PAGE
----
"I could be wrong on him, and I hope I am. I hope he succeeds as a quarterback. But I also go back to, if he's going to miss, why is he going to miss. You don't make a living as a quarterback running in the National Football League," Polian said at the time. "Cam [Newton] is the exception. You try to take exceptions and say they're the rule: they're not. Bill Parcels taught me that a long time ago. Parcells often said, if you have one or two exceptions on your team, you'll end up with a team full of exceptions. You can't make a living with those guys. You get one every now and then but it's hard to do it."

 

Jackson likely hasn't forgotten about Polian's remarks and the Chargers' request. After he lit up the Dolphins for five touchdowns back in Week 1, Jackson said, "Not bad for a running back."

As Polian mentioned, the Ravens deserve credit for seeing what so many other teams simply refused to see or even look for. It's why they traded back into the end of the first round to draft him, even though they still had Joe Flacco penciled in as the starting quarterback. It's why they made the transition from Flacco to Jackson during the season, understanding that Jackson gave them a better chance to embark upon a playoff run, which is what they promptly did with the rookie under center. And it's why they spent the offseason constructing an offense around his unique skill set, promoting Greg Roman to offensive coordinator job, signing Mark Ingram, and drafting Marquise Brown.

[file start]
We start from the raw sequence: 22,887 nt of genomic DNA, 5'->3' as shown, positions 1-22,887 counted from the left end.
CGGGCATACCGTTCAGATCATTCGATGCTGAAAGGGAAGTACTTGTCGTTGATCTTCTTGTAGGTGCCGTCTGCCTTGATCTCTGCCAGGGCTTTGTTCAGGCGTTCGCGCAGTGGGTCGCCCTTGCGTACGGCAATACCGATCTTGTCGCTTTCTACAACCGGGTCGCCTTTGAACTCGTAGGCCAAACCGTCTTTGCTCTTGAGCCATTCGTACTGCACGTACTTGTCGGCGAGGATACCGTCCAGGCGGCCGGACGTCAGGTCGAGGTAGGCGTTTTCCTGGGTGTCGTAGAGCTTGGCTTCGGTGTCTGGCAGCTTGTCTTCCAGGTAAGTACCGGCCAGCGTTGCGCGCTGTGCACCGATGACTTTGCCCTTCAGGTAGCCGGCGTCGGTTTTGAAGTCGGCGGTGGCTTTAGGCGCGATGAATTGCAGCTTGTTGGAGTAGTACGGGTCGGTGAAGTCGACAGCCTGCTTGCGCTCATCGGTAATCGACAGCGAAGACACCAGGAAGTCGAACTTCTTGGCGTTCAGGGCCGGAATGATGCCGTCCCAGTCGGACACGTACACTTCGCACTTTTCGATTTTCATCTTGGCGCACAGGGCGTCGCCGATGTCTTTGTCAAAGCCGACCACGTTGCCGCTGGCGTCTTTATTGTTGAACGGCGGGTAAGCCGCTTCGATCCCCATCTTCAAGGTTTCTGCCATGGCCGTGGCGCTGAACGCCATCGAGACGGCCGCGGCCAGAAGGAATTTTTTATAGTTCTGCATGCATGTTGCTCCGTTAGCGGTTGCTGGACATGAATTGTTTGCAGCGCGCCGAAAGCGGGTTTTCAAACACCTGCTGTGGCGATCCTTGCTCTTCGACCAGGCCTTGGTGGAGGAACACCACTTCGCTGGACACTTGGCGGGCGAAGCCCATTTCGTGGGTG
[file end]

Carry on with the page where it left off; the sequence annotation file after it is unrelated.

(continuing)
Now the Ravens are 6-2, in control of the AFC North, and a legitimate Super Bowl threat after proving their ability to beat the Patriots, and Jackson is already an MVP candidate. And here's the scariest part about all of this: Including the playoffs, Jackson has only started 16 games. Imagine how much better he can and likely will get.

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Hey I really thought Darnold wasn't a consideration at all because I really didn't think that he would be available and of the QBs left I thought Allen was  3rd, not to knock him but I thought Rosen was more pro ready.
Allen has been good and Rosen had been in a bad situation after bad situation so we still have to wait as to final judgment on Rosen...